Social Isolation diaries week 2
I cried over chicken breasts this week. I found three packets of two in M&S and literally cried. Seems as people started to realise that lockdown might become an actual thing panic buying is now a reality. Not just for Christmas and incoming snow, but for the entire population on a weekly basis. Fresh food of all types are now up there with loo rolls and pasta on the impossible to find list. Never before have we walked into a supermarket to find it decimated.
Looking back on this week it feels like so much has happened, it is hard to believe that it is only a month since the first UK citizen died from Coronavirus. Just four weeks and how our lives have now changed. Schools were closed on Friday (though many had already pulled their children out) and the news finally came when Boris Johnson addressed the nation on March 23rd that we are no longer to go out unless it was for essential supplies like food or medicine. 27 million people watched as he outlined the rules we must all now live by, and how we are now only allowed out for exercise once a day and all non essential shops would be shutting. Some shops tried to deem themselves essential and there was much chatter on line about the meanness of bosses insisting their staff work when it was neither essential nor safe to do so.
Furlough entered the conversation. Previously a word we thought was only used in the US it is now something that every family is discussing and wondering if it will affect them. Our days now stop at 5pm as we all sit down in front of the TV for the daily Downing Street updates from various ministers telling us what will happen to the employed, the self employed and the NHS. By the end of the week journalists were asking their questions of the Ministers via video link, and we even got to see ITV’s Peston exclaiming “oh shit” as he realised it was his turn and he wasn’t ready.
By the end of the week we learned that both the Prime Minister, the Health Secretary and the Chief Medical Officer had all tested positive too. The numbers who have died from the disease make for grim reading, we passed the 1000 mark at the same time we heard the peak won’t be until late April and various exhibition centres are being turned into field hospitals.
On a personal level I have tried to focus on the positives through all of this. The blossom on the trees, the blue sky (despite it being -1 some mornings) and the fact we have a relatively well stocked larder and fridge. Getting an online delivery slot with a supermarket has been nigh on impossible and I was thankful I had thought to book one earlier in the month for collection this week. Shame I got the day wrong though and went on Thursday instead of Friday, something that left me wondering if I would be questioned on where I was going and if our neighbours would report me for leaving the house twice in as many days.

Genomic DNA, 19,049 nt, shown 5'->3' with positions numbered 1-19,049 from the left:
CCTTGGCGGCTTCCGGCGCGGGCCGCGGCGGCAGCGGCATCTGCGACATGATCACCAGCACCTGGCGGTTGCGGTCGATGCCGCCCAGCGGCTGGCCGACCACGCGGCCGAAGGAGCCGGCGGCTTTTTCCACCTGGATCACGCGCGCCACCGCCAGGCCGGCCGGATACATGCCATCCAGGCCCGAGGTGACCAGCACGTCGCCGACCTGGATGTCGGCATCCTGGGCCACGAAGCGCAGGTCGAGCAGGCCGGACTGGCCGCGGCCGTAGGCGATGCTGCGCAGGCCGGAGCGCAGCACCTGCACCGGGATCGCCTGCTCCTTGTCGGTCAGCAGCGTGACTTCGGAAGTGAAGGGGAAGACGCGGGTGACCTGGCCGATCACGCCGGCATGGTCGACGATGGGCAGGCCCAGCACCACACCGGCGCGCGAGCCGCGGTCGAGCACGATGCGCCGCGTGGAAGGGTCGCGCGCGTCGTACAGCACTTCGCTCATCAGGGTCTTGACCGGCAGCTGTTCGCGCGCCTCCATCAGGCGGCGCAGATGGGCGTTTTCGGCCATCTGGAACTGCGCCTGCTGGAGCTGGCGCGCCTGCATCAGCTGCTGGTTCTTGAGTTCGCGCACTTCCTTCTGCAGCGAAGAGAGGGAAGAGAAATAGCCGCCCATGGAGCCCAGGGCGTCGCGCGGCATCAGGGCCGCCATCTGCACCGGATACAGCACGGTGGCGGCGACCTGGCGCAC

We have also found ourselves being entertained in different ways too, with a definite spirt of “if you can’t come to us, we will come to you”. Chester Zoo have treated us to a day at the zoo and via video link have shown us various animals being fed, the National Theatre is living streaming popular plays every Thursday (available for a week on YouTube) and the Guardian published a list of 10 art galleries and museums around the world you can visit from your sofa. Joe Wicks has also declared himself the nation’s PE teacher and is doing a daily exercise class, the YouTube ad revenue proceeds then being donated to the NHS.
There has been an explosion of local businesses doing what they can to help, restaurants forced to close are sending their food to food banks, butchers that used to supply the restaurant trade are now selling to the public who can’t get to a supermarket and our local greengrocers is delivering. I truly hope that when all this is over we remember these shops and companies and continue to give them our business.
Our local Facebook groups have been awash with people offering to help out, we even had a note through our door from people offering to help with shopping if we needed it. I signed up to be an NHS volunteer as soon as I heard Matt Hancock ask people to do so if they could (they needed 250,000 and within 72 hours over 700,000 had done so) and once the vetting process has been completed will be able to help deliver things between hospitals and visit pharmacies for those that can’t do it themselves
I even found myself waving to a lady a few doors down who missed waving to school children every day and whose daughter had posted in our Facebook group asking if anybody could should they be passing by. Rather than driving to Sainsburys on Saturday morning I walked just so I could wave and also so I could make the most of my permitted outdoor exercise. We have lived here for 15 years and I have no idea who our neighbours are yet there we all were on the pavement on Thursday night as we clapped to show our appreciation of the NHS.
We even took part in a virtual pub quiz this week, along with 170,000 other people (can you believe the previous World Record for participants was 1600?) and on Friday night held a drinks party across five houses using Zoom.
These positive things have gone some way to alleviating the sadness of having to cancel so many events over the coming months, and of now trying to get through to various companies to reclaim airport parking, theatre tickets, flights and more. We had to postpone Caity’s baby shower this week, something we were all so looking forward to and have vowed that we will now do it later in the year with the baby being the star of the show
So that’s the end of our second week of isolation (you can click here to read the isolation diaries week one Diary,
See you next week!